Barcode Printers Buying Guide
A barcode printer is one of the basic elements of a barcode solution, but customers new to barcoding don’t always know much about printers, including what they are and how they work, let alone where to start when making a purchase. This guide will help you better understand barcode printers and which type will fit the needs for your business.
Printing technologies primarily used to create barcode labels and tags are inkjet, laser, and thermal the latter being the most widely adopted by organizations with dedicated barcode systems.
Thermal transfer labels are extremely durable, making the a great fit for long-term applications in harsh conditions.
Once you’ve identified the type of printer you will need, you’ll want to pay close attention to the specification sheets for each model. They contain details about a printer’s type of connectivity.
How it Works
Like serial interfaces, parallel ports are seen less frequently on barcode printers because of their transmission rates. But, you can opt to purchase printers with them, if needed.
How it Works
USB is widely used on most electronic devices, including barcode printers. It’s easy to set up a printer when you use a USB interface: Simply plug the USB cable directly into the printer, and install the print driver on the host computer.
How it Works
You may send data to a mobile printer using a variety of radio frequencies. But you must have a wireless network (Wi-Fi) set up for this option to work. And then, you are required to operate within the network to successfully send data to the printer.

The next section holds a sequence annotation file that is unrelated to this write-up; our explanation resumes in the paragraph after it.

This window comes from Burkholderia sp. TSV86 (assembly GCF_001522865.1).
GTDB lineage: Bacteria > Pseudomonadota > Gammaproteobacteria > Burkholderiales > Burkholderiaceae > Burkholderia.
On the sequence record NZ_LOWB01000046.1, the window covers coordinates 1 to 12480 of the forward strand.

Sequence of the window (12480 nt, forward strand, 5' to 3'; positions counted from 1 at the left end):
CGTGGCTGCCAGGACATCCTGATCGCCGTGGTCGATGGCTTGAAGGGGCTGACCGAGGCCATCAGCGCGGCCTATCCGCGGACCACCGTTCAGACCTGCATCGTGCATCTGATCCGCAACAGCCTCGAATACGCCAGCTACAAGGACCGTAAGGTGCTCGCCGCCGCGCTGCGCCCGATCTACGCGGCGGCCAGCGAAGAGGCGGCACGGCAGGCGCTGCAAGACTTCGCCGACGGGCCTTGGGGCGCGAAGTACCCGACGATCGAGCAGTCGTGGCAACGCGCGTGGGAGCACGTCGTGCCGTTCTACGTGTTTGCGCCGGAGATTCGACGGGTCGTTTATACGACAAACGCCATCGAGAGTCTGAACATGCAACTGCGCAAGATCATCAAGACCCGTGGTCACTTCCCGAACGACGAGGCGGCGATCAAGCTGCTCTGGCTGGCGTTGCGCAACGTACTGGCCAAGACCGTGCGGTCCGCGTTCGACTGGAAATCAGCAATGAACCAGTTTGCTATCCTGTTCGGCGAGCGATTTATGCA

Types of Printers
You’ve identified your labeling requirements and have learned about printing technologies. Now it’s time to see which printers are available to you.
Typically compact in size, desktop printers are great when you’re tight on space. They are also a good fit for companies that don’t print a high volume of labels. There are a wide variety of stationary printers designed to sit wherever you need them to.
Organizations with mission-critical operations depend on industrial printers to perform 24/7 with minimal downtime. That’s why manufacturers equip these reliable workhorses with tough exteriors that can withstand even the harshest environments.
Mobile printers travel with you and are designed to withstand field conditions such as dirt, moisture, and extreme temperatures. They’ll even survive physical shock that comes from users occasionally dropping them.
After you’ve determined the type of printer and connectivity option best suited for you, the last step in finding the right printer is narrowing down which add-on accessories you may need.
RFID allows you to print on the front of a label while encoding data into an RFID chip within the label.
A rewinder allows you to print labels and feed them back onto a new roll. This option is useful for high-volume applications that require printing large batches at one time.
A cutter does exactly what it is named. As the barcode label is printed, the printer’s cutter will cut the single label from the roll, leaving you a single barcode label to use as you wish.
As the name implies, each label is ‘peeled’ from the back liner as it prints. However, peelers are not good for batch printing, as the printer will stop printing until you remove the label.
A rewinder is great for batch printing as you end up with a roll of printed barcodes as opposed to a pile of barcode labels.